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Maria, Other/Just Looking in Bronx, NY

How much can a Co-op board legally raise maintenance fees?

Asked by Maria, Bronx, NY Fri Jan 23, 2009

When I was in the process of purchasing my Bronx, NY Co-op apartment the maintenance was $611 plus a $34 fuel assessment. When I closed the seller, board nor the property management advised me that the maintenance fee has increased to $710 with the permanent fuel change now built into the fee. I know the board is the authority but is this kind of increase (by $100) legal?

Help the community by answering this question:


As a shareholder, it's in your rights to ask to see documentation explaining this increase. You can also see if board minutes explained the increase prior to making the decision (you could've seen these before buying, too).

If you think the fuel charge is uncalled for, now that fuel prices have sunk, you can attend a board meeting and bring this up as a challenge. Better yet would be to talk to neighbors about this.

You should investigate though, because there may be another possibility: If your board is failing to collect monthly fees from some shareholders, or has a heavy debt because of liens or unpaid past fees, they may be taxing unfairly the debt load on the paying shareholders. That is cause for concern, and yes, it might be improper if not illegal. Getting on the board is essential to having the power to change things. Maintenance seldom goes down, but if you can change other rules in the bylaws, such as flip taxes, it can defray rising costs. If you need help, contact Member Services at the Urban Homesteading Assistance Board, or UHAB. They help shareholders ensure their buildings stay in financially healthy positions. We offer free training on record-keeping and can train boards to keep better account of expenditures.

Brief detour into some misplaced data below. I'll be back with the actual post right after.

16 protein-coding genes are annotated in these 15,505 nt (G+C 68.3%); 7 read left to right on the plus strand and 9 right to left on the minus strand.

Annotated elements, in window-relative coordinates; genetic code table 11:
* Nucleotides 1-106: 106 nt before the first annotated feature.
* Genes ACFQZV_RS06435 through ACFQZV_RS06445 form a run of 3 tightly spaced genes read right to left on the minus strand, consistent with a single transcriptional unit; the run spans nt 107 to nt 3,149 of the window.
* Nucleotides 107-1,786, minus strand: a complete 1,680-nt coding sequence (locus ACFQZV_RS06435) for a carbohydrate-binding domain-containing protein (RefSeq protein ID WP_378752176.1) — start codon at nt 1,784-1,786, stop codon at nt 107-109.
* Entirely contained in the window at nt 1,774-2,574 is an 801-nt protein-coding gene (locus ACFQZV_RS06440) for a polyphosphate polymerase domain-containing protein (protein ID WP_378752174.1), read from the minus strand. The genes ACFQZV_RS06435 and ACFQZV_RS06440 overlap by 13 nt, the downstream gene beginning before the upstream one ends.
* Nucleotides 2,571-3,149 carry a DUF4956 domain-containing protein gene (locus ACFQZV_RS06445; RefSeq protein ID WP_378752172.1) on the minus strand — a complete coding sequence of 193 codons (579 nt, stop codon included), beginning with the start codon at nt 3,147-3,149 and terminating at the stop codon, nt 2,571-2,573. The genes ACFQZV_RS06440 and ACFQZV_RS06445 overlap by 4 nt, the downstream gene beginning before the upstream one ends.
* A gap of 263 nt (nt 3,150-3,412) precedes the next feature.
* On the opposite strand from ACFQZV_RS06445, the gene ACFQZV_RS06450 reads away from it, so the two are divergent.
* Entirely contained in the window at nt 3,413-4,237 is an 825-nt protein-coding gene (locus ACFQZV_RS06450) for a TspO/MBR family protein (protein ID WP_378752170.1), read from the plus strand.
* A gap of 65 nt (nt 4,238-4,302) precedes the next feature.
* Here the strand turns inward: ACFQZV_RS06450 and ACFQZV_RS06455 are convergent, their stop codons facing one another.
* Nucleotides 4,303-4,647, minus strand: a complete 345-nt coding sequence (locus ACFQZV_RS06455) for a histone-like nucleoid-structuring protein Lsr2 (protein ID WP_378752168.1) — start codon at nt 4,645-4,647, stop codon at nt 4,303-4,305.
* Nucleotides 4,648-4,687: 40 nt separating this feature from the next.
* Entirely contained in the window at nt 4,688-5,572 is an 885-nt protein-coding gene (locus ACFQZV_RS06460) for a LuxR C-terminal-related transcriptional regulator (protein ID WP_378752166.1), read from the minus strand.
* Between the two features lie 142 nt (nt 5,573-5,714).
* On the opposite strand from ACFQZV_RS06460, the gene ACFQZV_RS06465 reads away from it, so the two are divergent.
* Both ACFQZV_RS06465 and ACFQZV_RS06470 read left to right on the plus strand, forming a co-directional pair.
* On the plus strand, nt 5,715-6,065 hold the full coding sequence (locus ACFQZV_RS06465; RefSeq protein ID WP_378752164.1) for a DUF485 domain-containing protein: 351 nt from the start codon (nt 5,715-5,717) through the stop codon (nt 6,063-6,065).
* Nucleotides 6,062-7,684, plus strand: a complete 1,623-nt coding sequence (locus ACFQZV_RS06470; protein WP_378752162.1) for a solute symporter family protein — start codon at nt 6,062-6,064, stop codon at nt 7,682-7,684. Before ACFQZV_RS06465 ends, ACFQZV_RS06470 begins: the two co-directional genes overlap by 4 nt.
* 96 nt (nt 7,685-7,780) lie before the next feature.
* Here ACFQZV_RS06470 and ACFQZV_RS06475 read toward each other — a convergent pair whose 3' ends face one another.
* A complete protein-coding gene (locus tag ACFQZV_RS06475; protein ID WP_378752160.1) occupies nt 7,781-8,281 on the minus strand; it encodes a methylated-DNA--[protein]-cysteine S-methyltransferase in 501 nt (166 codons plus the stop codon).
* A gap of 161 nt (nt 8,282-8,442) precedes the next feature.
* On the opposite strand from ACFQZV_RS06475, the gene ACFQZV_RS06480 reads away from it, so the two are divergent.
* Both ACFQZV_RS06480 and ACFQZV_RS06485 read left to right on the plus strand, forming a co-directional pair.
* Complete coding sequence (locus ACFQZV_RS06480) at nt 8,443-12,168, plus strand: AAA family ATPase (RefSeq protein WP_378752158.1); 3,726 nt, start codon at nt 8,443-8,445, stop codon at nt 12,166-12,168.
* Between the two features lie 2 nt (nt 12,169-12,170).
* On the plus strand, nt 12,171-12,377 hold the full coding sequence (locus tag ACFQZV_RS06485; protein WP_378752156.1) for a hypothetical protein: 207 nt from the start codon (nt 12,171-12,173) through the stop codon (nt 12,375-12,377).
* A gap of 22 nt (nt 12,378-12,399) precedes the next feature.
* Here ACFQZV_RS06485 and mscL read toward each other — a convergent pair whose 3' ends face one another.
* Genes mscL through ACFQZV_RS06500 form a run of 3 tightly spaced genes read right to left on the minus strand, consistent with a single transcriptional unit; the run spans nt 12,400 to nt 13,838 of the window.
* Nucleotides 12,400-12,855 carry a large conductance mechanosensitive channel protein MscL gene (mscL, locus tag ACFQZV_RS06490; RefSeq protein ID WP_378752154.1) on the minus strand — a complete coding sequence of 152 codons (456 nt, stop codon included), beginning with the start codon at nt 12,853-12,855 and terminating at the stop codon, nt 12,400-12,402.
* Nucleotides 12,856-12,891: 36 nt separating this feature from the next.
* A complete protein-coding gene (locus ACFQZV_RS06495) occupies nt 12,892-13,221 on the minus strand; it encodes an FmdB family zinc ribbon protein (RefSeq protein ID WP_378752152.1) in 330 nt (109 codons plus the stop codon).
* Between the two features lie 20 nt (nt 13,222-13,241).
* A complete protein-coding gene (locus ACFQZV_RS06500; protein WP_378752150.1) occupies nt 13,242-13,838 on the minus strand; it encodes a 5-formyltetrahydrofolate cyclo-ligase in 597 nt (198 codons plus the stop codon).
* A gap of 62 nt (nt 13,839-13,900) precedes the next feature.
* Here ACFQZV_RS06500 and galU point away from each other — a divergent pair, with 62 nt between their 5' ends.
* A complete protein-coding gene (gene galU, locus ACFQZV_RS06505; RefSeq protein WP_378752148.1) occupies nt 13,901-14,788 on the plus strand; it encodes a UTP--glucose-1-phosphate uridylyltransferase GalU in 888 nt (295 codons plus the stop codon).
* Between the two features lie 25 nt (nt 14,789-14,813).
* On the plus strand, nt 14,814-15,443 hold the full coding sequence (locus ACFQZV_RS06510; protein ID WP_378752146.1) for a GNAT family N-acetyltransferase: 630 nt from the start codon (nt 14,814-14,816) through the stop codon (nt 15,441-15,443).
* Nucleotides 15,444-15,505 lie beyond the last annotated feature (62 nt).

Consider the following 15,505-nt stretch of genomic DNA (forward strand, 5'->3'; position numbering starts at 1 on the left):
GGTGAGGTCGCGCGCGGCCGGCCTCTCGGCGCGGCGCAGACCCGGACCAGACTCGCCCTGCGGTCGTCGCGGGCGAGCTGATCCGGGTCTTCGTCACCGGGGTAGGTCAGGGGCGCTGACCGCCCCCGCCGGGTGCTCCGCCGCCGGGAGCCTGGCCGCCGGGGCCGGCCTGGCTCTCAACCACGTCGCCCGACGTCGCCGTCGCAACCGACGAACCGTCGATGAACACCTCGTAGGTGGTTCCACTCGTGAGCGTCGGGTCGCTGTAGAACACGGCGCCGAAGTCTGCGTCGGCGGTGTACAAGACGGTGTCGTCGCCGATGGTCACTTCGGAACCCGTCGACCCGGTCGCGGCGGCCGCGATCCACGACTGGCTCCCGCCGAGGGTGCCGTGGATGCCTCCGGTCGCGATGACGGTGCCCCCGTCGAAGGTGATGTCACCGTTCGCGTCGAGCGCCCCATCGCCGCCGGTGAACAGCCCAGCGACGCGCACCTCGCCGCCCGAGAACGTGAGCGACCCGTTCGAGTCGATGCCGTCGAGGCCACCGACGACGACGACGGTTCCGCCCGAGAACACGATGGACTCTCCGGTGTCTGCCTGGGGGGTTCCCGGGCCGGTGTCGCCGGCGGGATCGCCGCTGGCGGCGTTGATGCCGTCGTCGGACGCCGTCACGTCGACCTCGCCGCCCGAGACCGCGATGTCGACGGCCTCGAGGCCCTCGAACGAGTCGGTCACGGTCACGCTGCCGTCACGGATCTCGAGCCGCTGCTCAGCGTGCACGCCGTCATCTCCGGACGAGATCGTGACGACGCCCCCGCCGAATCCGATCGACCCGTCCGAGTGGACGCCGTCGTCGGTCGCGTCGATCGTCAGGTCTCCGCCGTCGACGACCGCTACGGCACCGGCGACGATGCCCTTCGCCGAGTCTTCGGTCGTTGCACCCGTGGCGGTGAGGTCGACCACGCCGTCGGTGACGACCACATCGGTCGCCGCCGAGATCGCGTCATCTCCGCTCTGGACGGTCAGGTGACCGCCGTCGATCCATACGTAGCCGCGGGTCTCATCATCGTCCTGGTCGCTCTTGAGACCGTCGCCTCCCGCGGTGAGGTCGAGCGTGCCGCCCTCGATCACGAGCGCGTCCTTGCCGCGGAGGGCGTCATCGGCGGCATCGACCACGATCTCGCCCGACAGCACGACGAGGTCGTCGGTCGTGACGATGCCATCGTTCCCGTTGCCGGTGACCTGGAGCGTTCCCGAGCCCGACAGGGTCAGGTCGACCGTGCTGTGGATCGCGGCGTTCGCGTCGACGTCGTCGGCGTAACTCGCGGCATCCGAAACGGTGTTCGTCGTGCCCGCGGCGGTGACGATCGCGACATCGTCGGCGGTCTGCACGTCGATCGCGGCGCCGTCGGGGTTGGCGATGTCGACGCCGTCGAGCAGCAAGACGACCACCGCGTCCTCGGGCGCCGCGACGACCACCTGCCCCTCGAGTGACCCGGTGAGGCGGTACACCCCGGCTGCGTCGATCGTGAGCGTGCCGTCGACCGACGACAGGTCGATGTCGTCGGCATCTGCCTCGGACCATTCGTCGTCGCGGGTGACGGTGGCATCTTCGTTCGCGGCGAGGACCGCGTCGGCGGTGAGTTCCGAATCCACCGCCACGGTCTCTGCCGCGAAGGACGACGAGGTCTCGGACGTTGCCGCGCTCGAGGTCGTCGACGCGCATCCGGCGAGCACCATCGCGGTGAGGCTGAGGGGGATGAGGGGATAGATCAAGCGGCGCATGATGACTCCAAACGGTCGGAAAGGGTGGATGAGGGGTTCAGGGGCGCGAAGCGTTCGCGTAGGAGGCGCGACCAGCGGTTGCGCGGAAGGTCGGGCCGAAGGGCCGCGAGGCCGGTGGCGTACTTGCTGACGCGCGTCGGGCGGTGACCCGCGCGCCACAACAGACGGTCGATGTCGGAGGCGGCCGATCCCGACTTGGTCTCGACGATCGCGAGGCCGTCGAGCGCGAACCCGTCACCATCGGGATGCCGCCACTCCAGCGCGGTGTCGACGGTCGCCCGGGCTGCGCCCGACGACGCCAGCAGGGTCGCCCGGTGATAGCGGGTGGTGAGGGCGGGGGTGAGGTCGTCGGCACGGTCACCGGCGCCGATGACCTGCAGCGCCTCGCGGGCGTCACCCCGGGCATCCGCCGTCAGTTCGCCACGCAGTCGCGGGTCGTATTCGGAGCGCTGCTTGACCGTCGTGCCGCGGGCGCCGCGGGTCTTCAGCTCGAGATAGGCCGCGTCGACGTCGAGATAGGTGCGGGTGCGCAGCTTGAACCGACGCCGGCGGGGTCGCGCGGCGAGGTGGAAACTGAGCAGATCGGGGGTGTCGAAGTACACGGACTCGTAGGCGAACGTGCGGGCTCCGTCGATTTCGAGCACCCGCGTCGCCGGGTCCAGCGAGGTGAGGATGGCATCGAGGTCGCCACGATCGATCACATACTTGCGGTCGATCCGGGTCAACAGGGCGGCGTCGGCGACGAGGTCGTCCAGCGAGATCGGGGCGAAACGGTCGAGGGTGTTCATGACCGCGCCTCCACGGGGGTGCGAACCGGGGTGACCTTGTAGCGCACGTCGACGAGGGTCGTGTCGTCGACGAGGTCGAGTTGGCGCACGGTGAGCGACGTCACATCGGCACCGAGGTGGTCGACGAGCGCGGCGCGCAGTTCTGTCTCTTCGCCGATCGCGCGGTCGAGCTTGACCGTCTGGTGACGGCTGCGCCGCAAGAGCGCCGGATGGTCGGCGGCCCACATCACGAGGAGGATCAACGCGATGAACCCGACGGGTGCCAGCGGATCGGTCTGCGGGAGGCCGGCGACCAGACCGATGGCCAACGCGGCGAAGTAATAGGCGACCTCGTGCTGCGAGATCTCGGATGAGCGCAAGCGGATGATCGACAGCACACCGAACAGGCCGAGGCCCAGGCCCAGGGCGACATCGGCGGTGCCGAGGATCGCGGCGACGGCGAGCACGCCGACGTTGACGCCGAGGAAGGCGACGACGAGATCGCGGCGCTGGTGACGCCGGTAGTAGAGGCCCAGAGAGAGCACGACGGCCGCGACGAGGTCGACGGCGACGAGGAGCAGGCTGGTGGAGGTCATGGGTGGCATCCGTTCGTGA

Web Reference:
0 votes Thank Flag Link Wed Feb 11, 2009
Depends on what is addressed in the Building By-laws which were put there for those types of situations. They must be accountablity for the increase.
Web Reference:
0 votes Thank Flag Link Sat Jan 24, 2009
At work you receive cost of living increases yearly. Justifiable because your expenses increase. The expenses of a cooperative to run the building also goes up (e.g. Super's salary, building insurance, etc.). So, as these things go up so must the maintenance.

Typically increases are yearly and yes they may add a heating surcharge if the heating season utilities (oil and electric) charges are excessive for the building; usually it is mentions this fact the "by laws" .Consider it a cost of ownership increase, so keep extra cash available in the winter time just in case.
0 votes Thank Flag Link Fri Jan 23, 2009
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